Perched in the center of a three-mile radius, High Point Conservation Area boasts the highest glaciated point in Illinois at 1,189’ above sea level. This 253 acre oak and hickory savanna and ephemeral wetland complex mix, located between Reese and Wright Roads in Alden Township, creates attractive habitat for many savanna and declining grassland bird species, such as the bobolink and meadowlark. Fifty-two species of birds, hawks and waterfowl have been spied within its boundaries, including Sandhill Cranes, snipes, wood ducks, killdeer, American woodcock, Baltimore Orioles and barred owls.
High Point Conservation Area provides hikers with a quite respite from which to enjoy the outdoors. Roughly 1.25 miles of looped nature trails provide ample opportunity for visitors to appreciate the scenic views and observe wildlife in the woodlands and meadows.
Protecting the Land
In 2006, the District purchased 203 acres and in 2007 acquired another 49 acres. Restoration work began immediately removing dense buckthorn, garlic mustard, and box elders, which made for native wildflowers seeds which lay dormant and were awaken on the woodland floor. In July, 2008 staff also sowed 118 acres of former agricultural fields with prairie seed. The area around High Point contains about 70 vernal ponds, hosting one of the highest concentrations of ephemerals wetlands in the Midwest. These spring ponds provide necessary breeding areas for amphibians and reptiles. These ponds cannot support fish because they dry up in the summer; instead they provide critical habitat for frogs and salamanders that need water to reproduce, lay eggs, and grow through the tadpole phase. Without fish to prey on them, these amphibians thrive.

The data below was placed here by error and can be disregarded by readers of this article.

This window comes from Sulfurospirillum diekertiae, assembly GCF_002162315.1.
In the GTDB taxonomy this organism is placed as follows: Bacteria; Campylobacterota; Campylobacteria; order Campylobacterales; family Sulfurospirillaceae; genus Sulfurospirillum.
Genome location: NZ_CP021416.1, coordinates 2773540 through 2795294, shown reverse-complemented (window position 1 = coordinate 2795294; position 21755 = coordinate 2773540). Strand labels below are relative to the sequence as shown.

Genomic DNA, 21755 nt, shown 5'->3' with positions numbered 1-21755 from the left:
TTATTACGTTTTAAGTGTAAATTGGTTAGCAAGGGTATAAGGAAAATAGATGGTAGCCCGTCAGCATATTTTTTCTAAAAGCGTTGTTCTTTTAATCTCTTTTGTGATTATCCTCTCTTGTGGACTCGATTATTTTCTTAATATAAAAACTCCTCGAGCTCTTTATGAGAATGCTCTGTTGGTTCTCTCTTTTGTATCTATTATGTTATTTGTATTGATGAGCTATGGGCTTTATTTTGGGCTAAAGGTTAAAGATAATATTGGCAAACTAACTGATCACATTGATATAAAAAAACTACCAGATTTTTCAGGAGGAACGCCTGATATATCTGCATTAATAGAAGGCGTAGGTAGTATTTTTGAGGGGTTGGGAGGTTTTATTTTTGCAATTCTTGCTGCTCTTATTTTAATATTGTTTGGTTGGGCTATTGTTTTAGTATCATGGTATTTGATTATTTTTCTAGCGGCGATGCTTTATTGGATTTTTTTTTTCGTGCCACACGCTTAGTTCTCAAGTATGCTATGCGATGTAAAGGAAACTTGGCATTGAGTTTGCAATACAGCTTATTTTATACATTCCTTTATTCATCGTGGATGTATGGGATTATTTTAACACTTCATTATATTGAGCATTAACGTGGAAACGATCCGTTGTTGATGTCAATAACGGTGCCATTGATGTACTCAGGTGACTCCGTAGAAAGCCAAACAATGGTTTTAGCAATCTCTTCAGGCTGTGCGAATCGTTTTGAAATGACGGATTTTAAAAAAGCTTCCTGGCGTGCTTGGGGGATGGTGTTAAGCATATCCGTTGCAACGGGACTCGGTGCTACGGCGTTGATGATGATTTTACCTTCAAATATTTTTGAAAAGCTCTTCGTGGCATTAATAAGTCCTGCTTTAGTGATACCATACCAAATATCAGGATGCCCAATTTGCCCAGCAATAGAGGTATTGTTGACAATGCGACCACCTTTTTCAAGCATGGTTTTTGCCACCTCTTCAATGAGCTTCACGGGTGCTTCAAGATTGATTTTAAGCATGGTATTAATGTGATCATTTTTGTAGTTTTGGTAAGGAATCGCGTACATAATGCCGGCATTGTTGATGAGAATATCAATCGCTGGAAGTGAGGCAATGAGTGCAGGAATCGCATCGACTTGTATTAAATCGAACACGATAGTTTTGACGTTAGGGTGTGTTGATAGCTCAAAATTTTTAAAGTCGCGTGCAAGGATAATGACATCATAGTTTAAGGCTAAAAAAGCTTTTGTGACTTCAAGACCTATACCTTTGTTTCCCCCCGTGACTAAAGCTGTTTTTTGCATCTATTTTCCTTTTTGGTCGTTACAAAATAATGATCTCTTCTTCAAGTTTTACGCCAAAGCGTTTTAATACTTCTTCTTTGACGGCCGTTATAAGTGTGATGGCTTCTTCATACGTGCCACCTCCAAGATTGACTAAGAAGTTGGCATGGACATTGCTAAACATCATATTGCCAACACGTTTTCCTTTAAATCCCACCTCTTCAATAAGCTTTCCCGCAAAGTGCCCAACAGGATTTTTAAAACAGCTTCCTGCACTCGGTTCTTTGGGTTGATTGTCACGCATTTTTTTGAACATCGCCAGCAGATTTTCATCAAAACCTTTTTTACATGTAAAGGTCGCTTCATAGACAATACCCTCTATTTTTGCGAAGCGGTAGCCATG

Gracing the woodland floor and restored sedge meadow areas, 108 native plant species thrive including March phlox, Turk’s cap lily, downy gentian, Solomon seal, May apple and wild bergamot, geranium, sweet potato and strawberry.
The appeal to protect this property was enhanced by the amount of dedication by the surrounding landowners to conservation. Since 2004, neighbors have committed half of their 800 private acres, within a five-mile radius, to restoration. Additional, roughly 60 acres of private lands adjacent the site are being permanently protected through conservation easements with the assistance of the Land Conservancy of McHenry County, another 60-acre tract has received a state Land and Water Reserve dedication, and two additional properties have been designated as Illinois State Natural Area Inventory sites.
High Point marked the 31st site with improved amenities open for the public to enjoy.